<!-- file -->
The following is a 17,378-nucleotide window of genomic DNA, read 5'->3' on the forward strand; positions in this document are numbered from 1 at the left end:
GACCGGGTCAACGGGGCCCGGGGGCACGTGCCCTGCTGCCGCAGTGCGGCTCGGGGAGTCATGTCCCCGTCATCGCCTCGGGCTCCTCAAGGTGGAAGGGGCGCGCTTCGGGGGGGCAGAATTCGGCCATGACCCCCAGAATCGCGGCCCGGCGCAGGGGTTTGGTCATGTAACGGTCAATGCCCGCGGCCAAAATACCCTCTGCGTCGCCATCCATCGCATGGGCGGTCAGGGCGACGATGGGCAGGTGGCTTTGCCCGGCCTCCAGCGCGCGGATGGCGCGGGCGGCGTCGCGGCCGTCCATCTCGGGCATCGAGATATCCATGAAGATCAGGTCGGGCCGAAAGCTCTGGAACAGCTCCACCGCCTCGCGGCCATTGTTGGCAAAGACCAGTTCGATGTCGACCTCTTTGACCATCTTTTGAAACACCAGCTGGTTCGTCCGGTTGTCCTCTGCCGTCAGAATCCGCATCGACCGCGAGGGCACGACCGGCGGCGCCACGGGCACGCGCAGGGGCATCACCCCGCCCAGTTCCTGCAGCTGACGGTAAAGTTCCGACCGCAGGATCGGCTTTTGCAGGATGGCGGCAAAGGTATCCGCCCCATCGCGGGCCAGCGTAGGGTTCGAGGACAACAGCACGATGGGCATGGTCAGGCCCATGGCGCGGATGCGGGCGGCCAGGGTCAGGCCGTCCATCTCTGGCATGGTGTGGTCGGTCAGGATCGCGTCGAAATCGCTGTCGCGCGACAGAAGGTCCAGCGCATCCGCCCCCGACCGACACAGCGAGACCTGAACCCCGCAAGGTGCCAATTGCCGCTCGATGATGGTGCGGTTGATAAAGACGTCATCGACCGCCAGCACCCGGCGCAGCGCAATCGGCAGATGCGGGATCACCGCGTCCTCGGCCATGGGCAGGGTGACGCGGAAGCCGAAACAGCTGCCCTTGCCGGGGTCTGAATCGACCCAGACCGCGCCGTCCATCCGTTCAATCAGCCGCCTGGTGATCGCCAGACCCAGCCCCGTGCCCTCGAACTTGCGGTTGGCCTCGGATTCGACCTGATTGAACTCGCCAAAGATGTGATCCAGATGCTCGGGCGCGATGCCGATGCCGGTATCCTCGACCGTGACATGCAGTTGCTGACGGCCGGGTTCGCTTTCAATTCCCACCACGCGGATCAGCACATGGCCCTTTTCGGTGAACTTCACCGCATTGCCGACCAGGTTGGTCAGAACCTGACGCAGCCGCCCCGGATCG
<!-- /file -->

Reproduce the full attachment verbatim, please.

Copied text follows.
The following is a 17,378-nucleotide window of genomic DNA, read 5'->3' on the forward strand; positions in this document are numbered from 1 at the left end:
GACCGGGTCAACGGGGCCCGGGGGCACGTGCCCTGCTGCCGCAGTGCGGCTCGGGGAGTCATGTCCCCGTCATCGCCTCGGGCTCCTCAAGGTGGAAGGGGCGCGCTTCGGGGGGGCAGAATTCGGCCATGACCCCCAGAATCGCGGCCCGGCGCAGGGGTTTGGTCATGTAACGGTCAATGCCCGCGGCCAAAATACCCTCTGCGTCGCCATCCATCGCATGGGCGGTCAGGGCGACGATGGGCAGGTGGCTTTGCCCGGCCTCCAGCGCGCGGATGGCGCGGGCGGCGTCGCGGCCGTCCATCTCGGGCATCGAGATATCCATGAAGATCAGGTCGGGCCGAAAGCTCTGGAACAGCTCCACCGCCTCGCGGCCATTGTTGGCAAAGACCAGTTCGATGTCGACCTCTTTGACCATCTTTTGAAACACCAGCTGGTTCGTCCGGTTGTCCTCTGCCGTCAGAATCCGCATCGACCGCGAGGGCACGACCGGCGGCGCCACGGGCACGCGCAGGGGCATCACCCCGCCCAGTTCCTGCAGCTGACGGTAAAGTTCCGACCGCAGGATCGGCTTTTGCAGGATGGCGGCAAAGGTATCCGCCCCATCGCGGGCCAGCGTAGGGTTCGAGGACAACAGCACGATGGGCATGGTCAGGCCCATGGCGCGGATGCGGGCGGCCAGGGTCAGGCCGTCCATCTCTGGCATGGTGTGGTCGGTCAGGATCGCGTCGAAATCGCTGTCGCGCGACAGAAGGTCCAGCGCATCCGCCCCCGACCGACACAGCGAGACCTGAACCCCGCAAGGTGCCAATTGCCGCTCGATGATGGTGCGGTTGATAAAGACGTCATCGACCGCCAGCACCCGGCGCAGCGCAATCGGCAGATGCGGGATCACCGCGTCCTCGGCCATGGGCAGGGTGACGCGGAAGCCGAAACAGCTGCCCTTGCCGGGGTCTGAATCGACCCAGACCGCGCCGTCCATCCGTTCAATCAGCCGCCTGGTGATCGCCAGACCCAGCCCCGTGCCCTCGAACTTGCGGTTGGCCTCGGATTCGACCTGATTGAACTCGCCAAAGATGTGATCCAGATGCTCGGGCGCGATGCCGATGCCGGTATCCTCGACCGTGACATGCAGTTGCTGACGGCCGGGTTCGCTTTCAATTCCCACCACGCGGATCAGCACATGGCCCTTTTCGGTGAACTTCACCGCATTGCCGACCAGGTTGGTCAGAACCTGACGCAGCCGCCCCGGATCG